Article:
2022 MACROECONOMIC OVERVIEW AND 2023 OUTLOOK
Tighter Global Conditions Amid Inflationary Pressures
Globally, 2022 was marked by efforts to contain inflationary pressures resulting from both lagged effects of expansionary policies supporting economic activity during the pandemic and also record high commodity prices further boosted by the Russian invasion in Ukraine. Alongside the challenges posed by postCOVID normalization policies, tighter financial conditions and geopolitical risks due to Russian-Ukrainian war led to a slow-down in the world economy. With these developments, the annual GDP growth slowed down to 2.1% in 2022 from 6.0% in 2021, while seasonally adjusted annual growth in the Euro Area in the last quarter of 2022 declined to 1.9%. On the inflation side, annual consumer inflation rose to 6.5% in the USA and 8.5% in the Euro Zone in 2022.
High course of global inflation maintained upward surprises and drove global central banks to tighten monetary policies faster and more aggressively than expected, which has increased financial volatility and reinforced concerns over recession. US Federal Open Market Committee (the Fed) prioritized to bring down inflation and claimed that tight labor market conditions would help to achieve a soft landing. The Fed delivered rate hikes of 450bpssince last year and took the funding rate up to 4.50-4.75% as February 2023, while keeping a hawkish stance in communication. Similarly, the European Central Bank (ECB) increased the refinancing rate to 3.0% from 0%, leaving the door open for further tightening.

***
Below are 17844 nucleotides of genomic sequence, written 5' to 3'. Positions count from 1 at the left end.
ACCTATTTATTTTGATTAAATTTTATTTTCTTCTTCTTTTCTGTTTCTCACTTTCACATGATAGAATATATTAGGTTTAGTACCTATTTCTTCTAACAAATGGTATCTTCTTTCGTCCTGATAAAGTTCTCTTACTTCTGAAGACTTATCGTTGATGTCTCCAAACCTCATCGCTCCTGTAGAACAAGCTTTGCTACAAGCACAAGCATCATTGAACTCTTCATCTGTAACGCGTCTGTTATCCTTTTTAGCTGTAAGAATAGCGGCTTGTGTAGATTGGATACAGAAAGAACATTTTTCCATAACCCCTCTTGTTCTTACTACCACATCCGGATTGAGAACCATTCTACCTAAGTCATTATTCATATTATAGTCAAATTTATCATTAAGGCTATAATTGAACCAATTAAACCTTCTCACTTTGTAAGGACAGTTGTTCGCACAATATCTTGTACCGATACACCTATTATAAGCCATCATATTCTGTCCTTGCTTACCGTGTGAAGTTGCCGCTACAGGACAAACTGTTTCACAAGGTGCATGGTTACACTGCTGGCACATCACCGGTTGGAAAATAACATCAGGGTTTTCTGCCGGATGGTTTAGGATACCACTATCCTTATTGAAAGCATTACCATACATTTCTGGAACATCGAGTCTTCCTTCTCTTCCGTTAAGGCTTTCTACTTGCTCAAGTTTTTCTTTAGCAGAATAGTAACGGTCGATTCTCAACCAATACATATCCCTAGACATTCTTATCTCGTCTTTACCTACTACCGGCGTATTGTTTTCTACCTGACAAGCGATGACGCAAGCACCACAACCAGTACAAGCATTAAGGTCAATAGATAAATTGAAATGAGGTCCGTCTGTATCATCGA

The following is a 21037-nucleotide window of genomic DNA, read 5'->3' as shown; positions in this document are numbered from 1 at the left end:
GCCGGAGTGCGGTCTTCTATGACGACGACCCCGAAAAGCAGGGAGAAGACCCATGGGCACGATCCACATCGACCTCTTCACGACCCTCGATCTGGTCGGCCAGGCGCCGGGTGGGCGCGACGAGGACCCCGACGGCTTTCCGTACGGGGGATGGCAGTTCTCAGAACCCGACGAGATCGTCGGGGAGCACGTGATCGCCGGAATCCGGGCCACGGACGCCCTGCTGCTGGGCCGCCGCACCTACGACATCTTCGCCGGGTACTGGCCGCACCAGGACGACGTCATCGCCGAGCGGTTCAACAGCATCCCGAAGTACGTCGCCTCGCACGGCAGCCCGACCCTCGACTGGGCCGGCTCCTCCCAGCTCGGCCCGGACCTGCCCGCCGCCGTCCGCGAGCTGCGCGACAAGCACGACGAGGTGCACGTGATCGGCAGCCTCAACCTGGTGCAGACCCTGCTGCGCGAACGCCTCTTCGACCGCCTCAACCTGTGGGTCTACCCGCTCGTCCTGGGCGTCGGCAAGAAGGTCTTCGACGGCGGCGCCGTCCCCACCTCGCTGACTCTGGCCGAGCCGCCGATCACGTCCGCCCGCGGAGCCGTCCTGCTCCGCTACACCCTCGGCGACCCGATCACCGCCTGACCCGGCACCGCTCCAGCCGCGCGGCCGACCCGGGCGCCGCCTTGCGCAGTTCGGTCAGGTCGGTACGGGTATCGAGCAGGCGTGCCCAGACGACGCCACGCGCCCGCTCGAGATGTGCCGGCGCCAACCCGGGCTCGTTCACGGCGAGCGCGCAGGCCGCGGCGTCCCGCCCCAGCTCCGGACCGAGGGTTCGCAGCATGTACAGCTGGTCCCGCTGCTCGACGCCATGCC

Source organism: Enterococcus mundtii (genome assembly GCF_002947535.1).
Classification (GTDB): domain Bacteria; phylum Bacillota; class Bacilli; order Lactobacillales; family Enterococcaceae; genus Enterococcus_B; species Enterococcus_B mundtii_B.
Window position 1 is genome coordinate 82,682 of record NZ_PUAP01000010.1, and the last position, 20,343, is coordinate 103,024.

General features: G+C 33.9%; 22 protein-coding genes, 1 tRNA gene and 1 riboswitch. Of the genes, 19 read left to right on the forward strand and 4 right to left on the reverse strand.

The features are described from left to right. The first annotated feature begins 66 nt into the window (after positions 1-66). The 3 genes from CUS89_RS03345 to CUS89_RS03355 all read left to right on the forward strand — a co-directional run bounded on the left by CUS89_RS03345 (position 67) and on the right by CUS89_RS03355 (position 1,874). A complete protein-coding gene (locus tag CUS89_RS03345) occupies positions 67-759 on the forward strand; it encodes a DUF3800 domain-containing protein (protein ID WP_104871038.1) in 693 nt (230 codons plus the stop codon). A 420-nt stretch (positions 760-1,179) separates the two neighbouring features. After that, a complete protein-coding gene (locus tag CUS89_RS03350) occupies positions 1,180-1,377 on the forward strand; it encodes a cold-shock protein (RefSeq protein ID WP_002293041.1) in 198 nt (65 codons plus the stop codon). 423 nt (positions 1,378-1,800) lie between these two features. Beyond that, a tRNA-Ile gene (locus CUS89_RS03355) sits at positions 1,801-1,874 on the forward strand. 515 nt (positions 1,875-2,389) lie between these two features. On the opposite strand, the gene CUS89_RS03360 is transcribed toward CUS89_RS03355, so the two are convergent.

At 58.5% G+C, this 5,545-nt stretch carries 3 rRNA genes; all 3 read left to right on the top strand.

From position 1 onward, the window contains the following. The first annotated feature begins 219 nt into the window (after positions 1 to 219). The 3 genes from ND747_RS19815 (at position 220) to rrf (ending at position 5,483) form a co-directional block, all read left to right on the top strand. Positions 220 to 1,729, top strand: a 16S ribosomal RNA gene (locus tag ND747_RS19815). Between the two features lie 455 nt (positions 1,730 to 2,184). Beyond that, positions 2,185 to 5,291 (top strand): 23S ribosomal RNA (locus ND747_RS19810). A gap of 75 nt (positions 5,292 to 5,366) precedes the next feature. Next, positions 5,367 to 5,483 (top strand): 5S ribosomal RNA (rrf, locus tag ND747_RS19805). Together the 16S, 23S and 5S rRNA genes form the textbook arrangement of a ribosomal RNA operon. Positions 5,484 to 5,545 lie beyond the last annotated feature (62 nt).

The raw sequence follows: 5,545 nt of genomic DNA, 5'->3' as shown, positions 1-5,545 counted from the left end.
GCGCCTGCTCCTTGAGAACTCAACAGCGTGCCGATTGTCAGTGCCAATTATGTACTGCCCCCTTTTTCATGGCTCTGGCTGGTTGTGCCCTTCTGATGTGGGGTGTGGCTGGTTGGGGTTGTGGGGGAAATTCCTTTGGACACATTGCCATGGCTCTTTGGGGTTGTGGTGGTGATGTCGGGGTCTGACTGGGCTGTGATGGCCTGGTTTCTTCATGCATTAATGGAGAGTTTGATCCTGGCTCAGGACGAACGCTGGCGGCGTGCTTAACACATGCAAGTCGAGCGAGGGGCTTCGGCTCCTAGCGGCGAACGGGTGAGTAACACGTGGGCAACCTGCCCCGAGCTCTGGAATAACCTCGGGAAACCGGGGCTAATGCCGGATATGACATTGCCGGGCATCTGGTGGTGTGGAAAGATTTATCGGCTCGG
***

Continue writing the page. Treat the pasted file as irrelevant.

According to our projections, we expect monetary policies to remain prudent and growth dynamics to weaken further amid high uncertainties rooting from risks on energy prices and continuing bottlenecks posed by the Russian-Ukrainian war. In this context, we expect the US economy to stagnate with 0.5% GDP growth rate in 2023. Eurozone will suffer more, particularly from high natural gas prices and face a short lived recession with -0.1% GDP growth rate. Growth outlook in China, on the other hand, is considered to become a supportive factor in order to restart a recovery for the world economy, accelerating to 5% GDP growth in 2023 from 3.6% in 2022.
Looking ahead, the outlook would remain negative given the uncertainties on inflation, the need to extend a period of tight monetary stance, and accordingly the consequence of weaker growth rates. All of these factors present a major challenge for emerging economies as the increased risk premium might limit capital inflows. While the main risk is the global recession driven by interest rate hikes of central banks across the world as a response to inflation pressures, other downside risks on global activity include a further deterioration of the Russian-Ukrainian war which could lead to significant energy shortages in Europe and a hard-landing in Chinese economy
GDP Growth Projections*